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I am interested in hearing from other users about their dado blades. I have used my friends Craftsman Excalibur adjustable dado, and I purchased an inexpensive stacked set; both of these did a good job. I think a discussion of these blades (including price) would be of use to all members.
I have a sanding plate for a 10" table saw. This is an old item I inherited from a friend. It makes for an inexpensive sanding solution if you are just starting out, and your saw's dust collection if perfect for reducing the mess.
Is anybody using the table saw moulding cutters? Seems like a nice idea, just wondering if they are worthwhile?
Looking forward to your responses.
 

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aniceone2hold said:
I am interested in hearing from other users about their dado blades. I have used my friends Craftsman Excalibur adjustable dado, and I purchased an inexpensive stacked set; both of these did a good job. I think a discussion of these blades (including price) would be of use to all members.
I have a sanding plate for a 10" table saw. This is an old item I inherited from a friend. It makes for an inexpensive sanding solution if you are just starting out, and your saw's dust collection if perfect for reducing the mess.
Is anybody using the table saw moulding cutters? Seems like a nice idea, just wondering if they are worthwhile?
Looking forward to your responses.
Hi Mike!
FINALLY! I get to give you something back! :cool:
I just read a little technical piece about daidos. The article said that with a wobble blade (I'm guessing the Craftsman adjustable is?) doesn't make true vertical edges in the cut. Think about it, the blade is at an angle (the wider the cut the greater the angle) and cuts the edges on an angle as a result. (picture a very slight dovetail cut with a small radius in the bottom corner)

The downside to the stack set is the chippers are slightly smaller diameter to reduce tear out by the edge blades. As a result the dado has a very slight crown in the center of the bottom of the cut.
The upside to either method above is the pocket in the corner of the daido cut is supposed to be a benefit in the glueing process. :confused:

For a perfect daido cut a router is the way to go. I'll still use my stack set but will use a router on finer work or if I'm cutting a lot of material pre-cut with the daido and finish with the router so there is less material to remove with the router.

I hope that helps. :)
CB
 

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I use a stacked dado blade set up. I've tried using a turning adjusting blade didn't do as good a job as the stacked set then I have tried using a router once guess I need one of guides couldn't keep it straight to save my life.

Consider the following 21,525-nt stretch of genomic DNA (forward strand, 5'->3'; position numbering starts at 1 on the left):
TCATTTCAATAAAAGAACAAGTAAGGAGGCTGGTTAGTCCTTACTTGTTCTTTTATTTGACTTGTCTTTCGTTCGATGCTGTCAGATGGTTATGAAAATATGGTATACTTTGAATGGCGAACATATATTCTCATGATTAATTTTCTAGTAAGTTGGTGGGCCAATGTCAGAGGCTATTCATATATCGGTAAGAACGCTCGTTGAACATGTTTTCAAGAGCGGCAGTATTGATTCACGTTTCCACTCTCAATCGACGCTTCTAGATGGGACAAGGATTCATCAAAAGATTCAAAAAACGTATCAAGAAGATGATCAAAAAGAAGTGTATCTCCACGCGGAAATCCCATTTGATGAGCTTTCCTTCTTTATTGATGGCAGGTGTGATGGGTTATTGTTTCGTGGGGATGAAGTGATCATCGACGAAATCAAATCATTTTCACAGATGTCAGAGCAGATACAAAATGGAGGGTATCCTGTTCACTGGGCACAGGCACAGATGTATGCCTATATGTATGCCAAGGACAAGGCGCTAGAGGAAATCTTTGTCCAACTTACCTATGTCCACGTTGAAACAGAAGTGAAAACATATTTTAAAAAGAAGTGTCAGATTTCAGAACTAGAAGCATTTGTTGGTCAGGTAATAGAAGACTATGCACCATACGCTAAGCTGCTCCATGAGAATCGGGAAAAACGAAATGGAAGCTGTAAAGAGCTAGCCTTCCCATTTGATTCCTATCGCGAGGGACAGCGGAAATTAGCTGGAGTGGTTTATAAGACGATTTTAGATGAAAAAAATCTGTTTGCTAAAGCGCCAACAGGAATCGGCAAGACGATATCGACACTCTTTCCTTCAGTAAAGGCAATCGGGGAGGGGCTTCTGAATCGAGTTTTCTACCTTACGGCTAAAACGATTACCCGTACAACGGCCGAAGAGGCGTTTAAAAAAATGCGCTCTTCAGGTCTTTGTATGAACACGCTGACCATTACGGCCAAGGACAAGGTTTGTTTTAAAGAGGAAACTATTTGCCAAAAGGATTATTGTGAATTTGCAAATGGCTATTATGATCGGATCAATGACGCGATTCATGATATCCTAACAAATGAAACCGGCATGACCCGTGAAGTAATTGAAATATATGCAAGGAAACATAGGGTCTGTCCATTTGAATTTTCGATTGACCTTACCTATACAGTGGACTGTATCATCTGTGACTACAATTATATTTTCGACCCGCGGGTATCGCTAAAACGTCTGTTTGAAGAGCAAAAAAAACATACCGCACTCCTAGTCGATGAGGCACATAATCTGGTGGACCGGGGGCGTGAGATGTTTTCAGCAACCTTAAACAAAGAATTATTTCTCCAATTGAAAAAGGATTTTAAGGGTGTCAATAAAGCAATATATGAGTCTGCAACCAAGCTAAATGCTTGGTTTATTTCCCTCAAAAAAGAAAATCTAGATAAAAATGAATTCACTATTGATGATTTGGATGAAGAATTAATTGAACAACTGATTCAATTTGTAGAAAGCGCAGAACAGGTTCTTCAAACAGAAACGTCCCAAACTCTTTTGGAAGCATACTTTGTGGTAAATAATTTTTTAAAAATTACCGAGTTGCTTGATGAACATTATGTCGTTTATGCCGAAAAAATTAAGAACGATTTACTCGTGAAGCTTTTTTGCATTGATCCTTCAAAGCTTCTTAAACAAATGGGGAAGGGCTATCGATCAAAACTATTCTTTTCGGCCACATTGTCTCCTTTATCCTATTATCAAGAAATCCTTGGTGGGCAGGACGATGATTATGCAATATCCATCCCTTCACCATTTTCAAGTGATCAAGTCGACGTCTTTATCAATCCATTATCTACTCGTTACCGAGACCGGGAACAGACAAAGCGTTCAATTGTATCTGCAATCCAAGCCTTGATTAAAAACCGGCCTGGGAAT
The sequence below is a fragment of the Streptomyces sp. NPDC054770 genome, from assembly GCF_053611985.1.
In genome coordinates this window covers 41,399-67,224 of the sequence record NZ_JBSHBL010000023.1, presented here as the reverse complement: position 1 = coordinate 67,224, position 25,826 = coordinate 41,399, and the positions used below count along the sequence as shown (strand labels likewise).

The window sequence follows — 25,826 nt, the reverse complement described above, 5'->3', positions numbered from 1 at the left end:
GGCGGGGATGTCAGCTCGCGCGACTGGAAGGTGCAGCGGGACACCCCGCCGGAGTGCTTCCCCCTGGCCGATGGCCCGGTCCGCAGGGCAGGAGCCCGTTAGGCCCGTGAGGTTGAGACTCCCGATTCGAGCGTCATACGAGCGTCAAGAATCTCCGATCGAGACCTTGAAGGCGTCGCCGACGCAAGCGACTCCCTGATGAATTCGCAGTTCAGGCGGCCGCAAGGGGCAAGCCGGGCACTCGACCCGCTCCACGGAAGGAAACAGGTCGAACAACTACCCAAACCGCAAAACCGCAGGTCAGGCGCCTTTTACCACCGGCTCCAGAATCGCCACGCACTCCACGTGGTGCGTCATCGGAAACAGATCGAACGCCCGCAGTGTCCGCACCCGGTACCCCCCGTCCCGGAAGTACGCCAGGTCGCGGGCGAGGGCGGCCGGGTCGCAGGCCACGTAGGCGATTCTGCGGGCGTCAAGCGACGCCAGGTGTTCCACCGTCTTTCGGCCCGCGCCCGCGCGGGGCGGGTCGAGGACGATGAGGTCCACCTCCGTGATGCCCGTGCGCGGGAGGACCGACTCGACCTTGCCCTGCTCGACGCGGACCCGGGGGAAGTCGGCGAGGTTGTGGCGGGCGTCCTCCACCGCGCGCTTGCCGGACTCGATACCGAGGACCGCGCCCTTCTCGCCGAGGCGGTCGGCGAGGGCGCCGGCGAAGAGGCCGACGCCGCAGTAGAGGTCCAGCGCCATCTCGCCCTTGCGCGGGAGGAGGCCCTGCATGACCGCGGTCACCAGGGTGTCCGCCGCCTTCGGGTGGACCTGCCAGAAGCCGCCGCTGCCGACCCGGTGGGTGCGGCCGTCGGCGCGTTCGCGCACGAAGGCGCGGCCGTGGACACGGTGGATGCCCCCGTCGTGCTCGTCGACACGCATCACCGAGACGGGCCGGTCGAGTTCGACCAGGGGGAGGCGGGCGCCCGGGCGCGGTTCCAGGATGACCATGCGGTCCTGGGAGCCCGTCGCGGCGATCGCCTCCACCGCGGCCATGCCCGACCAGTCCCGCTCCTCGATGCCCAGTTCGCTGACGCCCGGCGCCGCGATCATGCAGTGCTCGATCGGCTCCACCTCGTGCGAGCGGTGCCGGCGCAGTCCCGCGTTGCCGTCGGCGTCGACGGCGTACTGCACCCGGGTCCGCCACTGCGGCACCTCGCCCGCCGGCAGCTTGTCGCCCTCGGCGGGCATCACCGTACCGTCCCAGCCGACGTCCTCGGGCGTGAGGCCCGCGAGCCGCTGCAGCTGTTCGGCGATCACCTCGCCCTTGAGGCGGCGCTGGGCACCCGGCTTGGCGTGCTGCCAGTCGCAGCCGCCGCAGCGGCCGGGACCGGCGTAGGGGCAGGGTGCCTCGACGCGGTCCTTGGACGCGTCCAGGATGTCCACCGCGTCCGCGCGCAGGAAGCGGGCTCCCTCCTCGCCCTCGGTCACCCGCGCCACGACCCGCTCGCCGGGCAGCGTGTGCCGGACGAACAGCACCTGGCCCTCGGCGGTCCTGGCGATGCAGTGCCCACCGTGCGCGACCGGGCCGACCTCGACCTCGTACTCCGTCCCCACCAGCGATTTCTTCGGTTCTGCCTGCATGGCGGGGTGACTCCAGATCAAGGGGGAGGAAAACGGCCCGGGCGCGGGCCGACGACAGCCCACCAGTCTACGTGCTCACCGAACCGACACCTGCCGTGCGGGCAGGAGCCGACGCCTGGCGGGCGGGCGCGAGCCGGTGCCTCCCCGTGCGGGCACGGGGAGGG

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Ahhh dado blades. When I was growing up instead of out we had a 6" stacked blade set. Of couse they were steel and of course they were a real pain to adjust to the right width. At the time they had small washers that you could use to fine adjust but that ment running a test then taking the nut off and inserting a spacer or two then trying again.

When I started buying my own tools and it came time to get a dado I went for a wobble style. At least the fine adjusting was easy and just getting away from steel tiped blades was great. While it is true that the hole bottoms are not flat and but the sides are close enough to vertical for me so I'm happy with it still. Of couse I then just had to have the stacked set so I got one of those but an 8" size. Then the greatest deal of all came along, a set of plastic shims that slide between the blades and around the shaft. This makes setting those widths a lot easier.

I still use them, and I like them both and if I had to do it all again I would still own the two types. If I were to have to pick just one I would say the wobble would stay and the stack would be replaced by the router. The router can be used both to make the dado/grooves/rabbits or to clean the table saw mess up.

I have yet to see a stack dado blade that address the undersized plywood issue. At least mine has two outside blades, 1/8" each then to do "1/4" inch plywood..... oh I'm at 1/4" already....... like wise 1/2" plywood the two outside blades plus two 1/8" chippers and your at 1/2" so you have to use a 1/8 plus a 1/16 and your undersized by 1/32ish. They make router bits for plywood (I know I own a set) so how about a dado set for plywood???????

Have I gone on long enough? I haven't got to the sanding disk yet.... I too own a sanding disk that fit on a table saw, it was tapered at something like 4 deg and you tilted the table at 4 deg and like magic the sandpaper went in the same direction as the wood. I still have it somewhere I think sears sold it and it was either 8" or 9" in dia. I use to use it when I owned a old rockwell saw...... gee what ever happened to that???? I never did figure out how that worked, must have been magic.

OK I'm done now......

Ed
 
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